One of the mysteries of the English language finally explained.
An instrument with a sharp blade or combination of blades, used to remove unwanted hair from the face or body.
- ‘In 1901, Gillette introduced his double-edged bladed disposable safety razor.’
- ‘Sitting in the tub I grabbed my razor, and held it in my hand.’
- ‘He noticed that men had to constantly sharpen their razors, which would dull after only a few uses.’
- ‘Women who want to remove underarm hair should use an electric razor or cream rather than a blade.’
- ‘He hurried to his own rucksack, where he pulled out a razor.’
- ‘They can also hold dad's shaving razors and brushes.’
- ‘The equation is simple: pets plus kids plus safety razors equals a damn good time!’
- ‘The advent of safety razors has rendered local barbers jobless.’
- ‘She stared into the bathroom mirror as she held a small razor in her hand.’
- ‘She went to her bag and pulled out a small hand-held manual razor.’
- ‘Disposable razors are very sharp and you can just throw them away when they're done.’
- ‘I also tried a disposable straight razor and never got the hang of it.’
- ‘They used an electric razor on me and my back itched for days.’
- ‘Some people will be giving away the razors to sell the blades.’
- ‘Feo eventually looked healthy and happy, especially once I had trimmed his fur with a shaving razor.’
- ‘There was soap, and bath gel, even hot lather and a shaving razor.’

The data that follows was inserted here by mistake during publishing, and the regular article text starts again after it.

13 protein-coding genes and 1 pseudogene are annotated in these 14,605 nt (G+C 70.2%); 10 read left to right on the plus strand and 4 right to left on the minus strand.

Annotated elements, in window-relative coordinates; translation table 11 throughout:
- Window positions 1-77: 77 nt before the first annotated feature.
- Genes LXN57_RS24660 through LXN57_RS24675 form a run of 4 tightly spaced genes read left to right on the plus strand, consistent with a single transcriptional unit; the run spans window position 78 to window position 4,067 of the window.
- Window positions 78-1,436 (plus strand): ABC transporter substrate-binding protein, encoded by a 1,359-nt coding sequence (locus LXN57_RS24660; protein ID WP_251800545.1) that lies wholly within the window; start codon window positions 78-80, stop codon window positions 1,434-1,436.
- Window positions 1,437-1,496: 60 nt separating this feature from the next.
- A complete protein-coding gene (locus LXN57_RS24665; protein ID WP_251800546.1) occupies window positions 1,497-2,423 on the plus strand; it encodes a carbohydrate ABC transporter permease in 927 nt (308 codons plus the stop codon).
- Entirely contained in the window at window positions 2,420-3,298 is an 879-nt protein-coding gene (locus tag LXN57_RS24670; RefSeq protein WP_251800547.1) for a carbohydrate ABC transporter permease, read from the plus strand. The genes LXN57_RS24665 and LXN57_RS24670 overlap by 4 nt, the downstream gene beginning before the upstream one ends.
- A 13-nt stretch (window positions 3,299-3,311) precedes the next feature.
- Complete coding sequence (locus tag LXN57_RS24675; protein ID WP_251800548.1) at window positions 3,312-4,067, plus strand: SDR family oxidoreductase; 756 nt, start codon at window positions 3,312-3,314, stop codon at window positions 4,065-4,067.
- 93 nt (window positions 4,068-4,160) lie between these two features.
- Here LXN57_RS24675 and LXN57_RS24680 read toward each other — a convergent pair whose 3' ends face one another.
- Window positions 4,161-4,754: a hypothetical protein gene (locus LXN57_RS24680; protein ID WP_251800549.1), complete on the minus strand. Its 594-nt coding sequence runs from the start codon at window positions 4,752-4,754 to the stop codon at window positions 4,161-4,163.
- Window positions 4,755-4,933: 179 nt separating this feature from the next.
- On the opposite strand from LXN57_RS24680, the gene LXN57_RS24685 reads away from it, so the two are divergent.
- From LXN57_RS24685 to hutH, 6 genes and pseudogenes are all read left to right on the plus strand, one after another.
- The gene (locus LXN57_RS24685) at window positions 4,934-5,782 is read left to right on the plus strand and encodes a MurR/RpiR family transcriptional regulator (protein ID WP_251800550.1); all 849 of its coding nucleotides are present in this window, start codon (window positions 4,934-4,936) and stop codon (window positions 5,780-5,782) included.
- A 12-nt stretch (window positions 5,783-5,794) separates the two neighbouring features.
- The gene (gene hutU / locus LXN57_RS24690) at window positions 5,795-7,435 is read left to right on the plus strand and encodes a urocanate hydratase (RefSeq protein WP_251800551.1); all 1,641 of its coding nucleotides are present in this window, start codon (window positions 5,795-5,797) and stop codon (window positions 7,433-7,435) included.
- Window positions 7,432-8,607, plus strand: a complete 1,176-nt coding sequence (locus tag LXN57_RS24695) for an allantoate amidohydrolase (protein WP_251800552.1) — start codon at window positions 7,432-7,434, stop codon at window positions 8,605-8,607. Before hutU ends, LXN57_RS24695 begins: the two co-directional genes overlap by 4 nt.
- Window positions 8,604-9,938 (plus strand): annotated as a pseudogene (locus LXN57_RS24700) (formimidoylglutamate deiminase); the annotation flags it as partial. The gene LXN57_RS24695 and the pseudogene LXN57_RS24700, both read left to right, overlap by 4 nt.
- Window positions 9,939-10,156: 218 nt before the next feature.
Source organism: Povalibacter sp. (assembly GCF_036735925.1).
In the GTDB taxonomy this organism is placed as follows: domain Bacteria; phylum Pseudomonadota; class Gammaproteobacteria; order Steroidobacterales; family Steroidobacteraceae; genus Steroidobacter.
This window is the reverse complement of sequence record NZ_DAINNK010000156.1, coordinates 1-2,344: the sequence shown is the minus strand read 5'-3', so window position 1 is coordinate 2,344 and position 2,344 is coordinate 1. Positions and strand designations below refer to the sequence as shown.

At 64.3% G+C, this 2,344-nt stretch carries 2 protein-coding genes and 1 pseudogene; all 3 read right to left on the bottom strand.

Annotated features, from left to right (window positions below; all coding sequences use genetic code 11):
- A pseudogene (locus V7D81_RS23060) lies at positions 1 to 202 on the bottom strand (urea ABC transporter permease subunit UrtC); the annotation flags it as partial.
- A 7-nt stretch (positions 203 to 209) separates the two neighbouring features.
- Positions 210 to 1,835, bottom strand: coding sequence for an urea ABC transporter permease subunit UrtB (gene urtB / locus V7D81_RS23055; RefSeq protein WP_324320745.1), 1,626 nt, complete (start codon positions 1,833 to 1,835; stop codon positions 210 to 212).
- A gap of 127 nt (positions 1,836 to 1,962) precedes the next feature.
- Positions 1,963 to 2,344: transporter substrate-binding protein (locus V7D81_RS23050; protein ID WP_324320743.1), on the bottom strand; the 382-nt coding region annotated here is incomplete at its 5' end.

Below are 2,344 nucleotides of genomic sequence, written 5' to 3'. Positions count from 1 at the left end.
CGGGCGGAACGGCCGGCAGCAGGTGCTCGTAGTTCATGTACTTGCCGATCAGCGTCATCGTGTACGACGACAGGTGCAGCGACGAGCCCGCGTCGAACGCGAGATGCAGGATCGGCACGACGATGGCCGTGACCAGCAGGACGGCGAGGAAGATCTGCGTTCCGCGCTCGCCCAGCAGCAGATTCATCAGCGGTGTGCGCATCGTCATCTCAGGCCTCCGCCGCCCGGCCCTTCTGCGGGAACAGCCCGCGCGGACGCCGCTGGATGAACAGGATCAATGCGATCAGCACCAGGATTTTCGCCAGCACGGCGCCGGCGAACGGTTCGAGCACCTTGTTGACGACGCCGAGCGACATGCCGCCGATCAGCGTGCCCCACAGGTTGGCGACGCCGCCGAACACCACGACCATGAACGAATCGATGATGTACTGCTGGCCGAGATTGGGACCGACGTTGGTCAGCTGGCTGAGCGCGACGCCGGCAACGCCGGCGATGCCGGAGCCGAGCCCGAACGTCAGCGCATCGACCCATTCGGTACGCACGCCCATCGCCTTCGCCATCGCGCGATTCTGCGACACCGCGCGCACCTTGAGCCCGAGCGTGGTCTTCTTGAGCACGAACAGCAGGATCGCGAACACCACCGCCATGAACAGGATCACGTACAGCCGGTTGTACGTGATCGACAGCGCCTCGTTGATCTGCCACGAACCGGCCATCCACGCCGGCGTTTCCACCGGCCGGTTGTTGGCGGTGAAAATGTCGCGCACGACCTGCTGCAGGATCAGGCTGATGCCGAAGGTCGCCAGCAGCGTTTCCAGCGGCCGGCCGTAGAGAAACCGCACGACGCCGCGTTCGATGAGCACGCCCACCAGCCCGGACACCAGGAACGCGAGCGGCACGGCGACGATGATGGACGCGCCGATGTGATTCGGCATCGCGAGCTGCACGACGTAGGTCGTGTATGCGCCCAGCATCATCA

- ‘She pulled the razor away from her wrist and put it back in the basket.’
- ‘I've been using an electric razor for over a decade now, only been replaced once.’
- ‘When he sat down, the barber held a straight razor to his throat and spun the chair.’
- ‘He then turns back to the mirror, straight razor in hand.’
Cut with a razor.
- ‘‘By keeping it short and razoring it, it should help control it,’ said Amy.’
- ‘Top tip to remember for silk carpets: get them to razor off some of the silk across the complete colour range of the carpet and light it with a match.’
- ‘So instead I started using an electric razor to shave closely, but gradually got tired of that and just started razoring it again.’
- ‘Denise blunt-cut it to just above her shoulders, and then razored the ends to create a wispy effect.’
- ‘Her eyes were set to target and razor things and she looked at the object.’
Middle English: from Old French rasor, from raser ‘shave closely’ (see raze).
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